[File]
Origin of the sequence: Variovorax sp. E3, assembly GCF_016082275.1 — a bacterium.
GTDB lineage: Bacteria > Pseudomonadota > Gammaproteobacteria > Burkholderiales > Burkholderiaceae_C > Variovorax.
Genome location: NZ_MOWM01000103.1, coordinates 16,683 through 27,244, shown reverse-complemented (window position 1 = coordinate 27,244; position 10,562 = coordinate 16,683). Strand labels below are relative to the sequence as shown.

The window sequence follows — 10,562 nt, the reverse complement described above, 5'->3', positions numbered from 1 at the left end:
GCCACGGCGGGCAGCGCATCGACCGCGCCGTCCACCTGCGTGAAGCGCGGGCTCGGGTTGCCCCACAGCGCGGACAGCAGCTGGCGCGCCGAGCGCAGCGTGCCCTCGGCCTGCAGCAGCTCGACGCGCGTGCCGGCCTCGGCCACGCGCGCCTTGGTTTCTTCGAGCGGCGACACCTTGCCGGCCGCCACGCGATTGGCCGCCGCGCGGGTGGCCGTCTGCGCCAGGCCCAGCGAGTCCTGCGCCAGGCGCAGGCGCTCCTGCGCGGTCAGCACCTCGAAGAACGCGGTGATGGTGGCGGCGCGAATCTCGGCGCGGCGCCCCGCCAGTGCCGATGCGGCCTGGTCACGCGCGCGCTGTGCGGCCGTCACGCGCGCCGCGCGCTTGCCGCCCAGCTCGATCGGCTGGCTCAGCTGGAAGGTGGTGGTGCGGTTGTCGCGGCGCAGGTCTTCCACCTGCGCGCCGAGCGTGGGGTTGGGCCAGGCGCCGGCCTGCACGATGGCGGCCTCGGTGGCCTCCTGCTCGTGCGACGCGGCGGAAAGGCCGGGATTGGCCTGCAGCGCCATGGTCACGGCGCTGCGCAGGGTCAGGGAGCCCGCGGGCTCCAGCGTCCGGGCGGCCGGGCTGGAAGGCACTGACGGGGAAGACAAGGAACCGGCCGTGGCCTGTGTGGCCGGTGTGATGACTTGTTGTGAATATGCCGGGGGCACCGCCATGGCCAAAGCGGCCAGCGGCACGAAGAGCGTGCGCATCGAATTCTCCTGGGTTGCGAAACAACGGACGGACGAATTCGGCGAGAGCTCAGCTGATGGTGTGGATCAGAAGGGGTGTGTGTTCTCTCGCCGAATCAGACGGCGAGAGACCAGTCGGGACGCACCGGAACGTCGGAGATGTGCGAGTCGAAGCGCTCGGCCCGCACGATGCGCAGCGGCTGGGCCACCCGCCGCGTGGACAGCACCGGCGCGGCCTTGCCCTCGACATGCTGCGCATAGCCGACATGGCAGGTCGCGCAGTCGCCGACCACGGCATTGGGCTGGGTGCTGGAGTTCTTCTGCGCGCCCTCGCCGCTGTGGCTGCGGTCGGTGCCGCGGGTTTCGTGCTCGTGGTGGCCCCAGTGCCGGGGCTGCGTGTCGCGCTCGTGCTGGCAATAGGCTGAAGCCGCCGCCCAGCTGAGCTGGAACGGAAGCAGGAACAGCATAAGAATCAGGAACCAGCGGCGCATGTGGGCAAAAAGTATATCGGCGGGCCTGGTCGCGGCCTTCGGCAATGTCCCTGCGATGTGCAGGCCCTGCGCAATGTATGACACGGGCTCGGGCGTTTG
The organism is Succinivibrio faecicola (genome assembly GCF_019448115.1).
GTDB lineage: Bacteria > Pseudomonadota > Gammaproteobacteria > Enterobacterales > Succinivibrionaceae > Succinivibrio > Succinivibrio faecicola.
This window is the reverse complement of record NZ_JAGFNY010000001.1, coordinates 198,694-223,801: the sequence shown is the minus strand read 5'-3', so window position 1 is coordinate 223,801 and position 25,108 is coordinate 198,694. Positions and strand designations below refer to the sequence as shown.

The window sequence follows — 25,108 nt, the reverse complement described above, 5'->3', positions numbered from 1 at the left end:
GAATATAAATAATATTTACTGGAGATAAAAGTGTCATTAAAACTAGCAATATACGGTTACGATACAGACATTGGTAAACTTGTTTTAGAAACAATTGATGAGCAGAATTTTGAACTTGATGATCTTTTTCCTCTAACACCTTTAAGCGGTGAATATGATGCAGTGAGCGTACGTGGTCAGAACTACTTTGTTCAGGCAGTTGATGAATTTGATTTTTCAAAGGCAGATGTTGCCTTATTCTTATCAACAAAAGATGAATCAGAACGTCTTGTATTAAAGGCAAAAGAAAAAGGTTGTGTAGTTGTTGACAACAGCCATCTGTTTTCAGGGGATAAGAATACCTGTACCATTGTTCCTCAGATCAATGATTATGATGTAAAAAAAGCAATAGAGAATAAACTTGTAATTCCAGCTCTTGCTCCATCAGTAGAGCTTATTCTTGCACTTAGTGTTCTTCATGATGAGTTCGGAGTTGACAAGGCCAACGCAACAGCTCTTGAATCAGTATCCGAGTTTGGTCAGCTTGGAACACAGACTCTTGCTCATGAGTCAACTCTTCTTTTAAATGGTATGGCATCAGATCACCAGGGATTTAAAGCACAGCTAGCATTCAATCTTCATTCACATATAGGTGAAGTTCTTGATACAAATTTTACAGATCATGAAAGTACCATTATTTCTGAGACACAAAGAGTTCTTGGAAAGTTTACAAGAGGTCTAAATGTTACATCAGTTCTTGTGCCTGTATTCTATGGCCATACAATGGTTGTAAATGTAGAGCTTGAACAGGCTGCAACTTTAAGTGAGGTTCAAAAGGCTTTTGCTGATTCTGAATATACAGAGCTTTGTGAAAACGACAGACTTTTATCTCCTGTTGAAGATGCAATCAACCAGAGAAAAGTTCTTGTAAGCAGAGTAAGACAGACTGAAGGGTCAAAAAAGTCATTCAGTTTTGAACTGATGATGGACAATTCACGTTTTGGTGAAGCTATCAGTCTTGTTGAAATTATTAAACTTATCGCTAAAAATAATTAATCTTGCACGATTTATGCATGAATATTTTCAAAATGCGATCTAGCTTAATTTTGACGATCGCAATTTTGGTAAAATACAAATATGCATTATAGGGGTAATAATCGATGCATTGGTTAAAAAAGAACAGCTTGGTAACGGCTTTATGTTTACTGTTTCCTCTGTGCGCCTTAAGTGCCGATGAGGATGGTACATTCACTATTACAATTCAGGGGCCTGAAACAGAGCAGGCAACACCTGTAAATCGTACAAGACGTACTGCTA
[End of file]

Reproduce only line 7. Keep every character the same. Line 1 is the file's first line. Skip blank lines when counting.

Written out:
GTDB lineage: Bacteria > Pseudomonadota > Gammaproteobacteria > Enterobacterales > Succinivibrionaceae > Succinivibrio > Succinivibrio faecicola.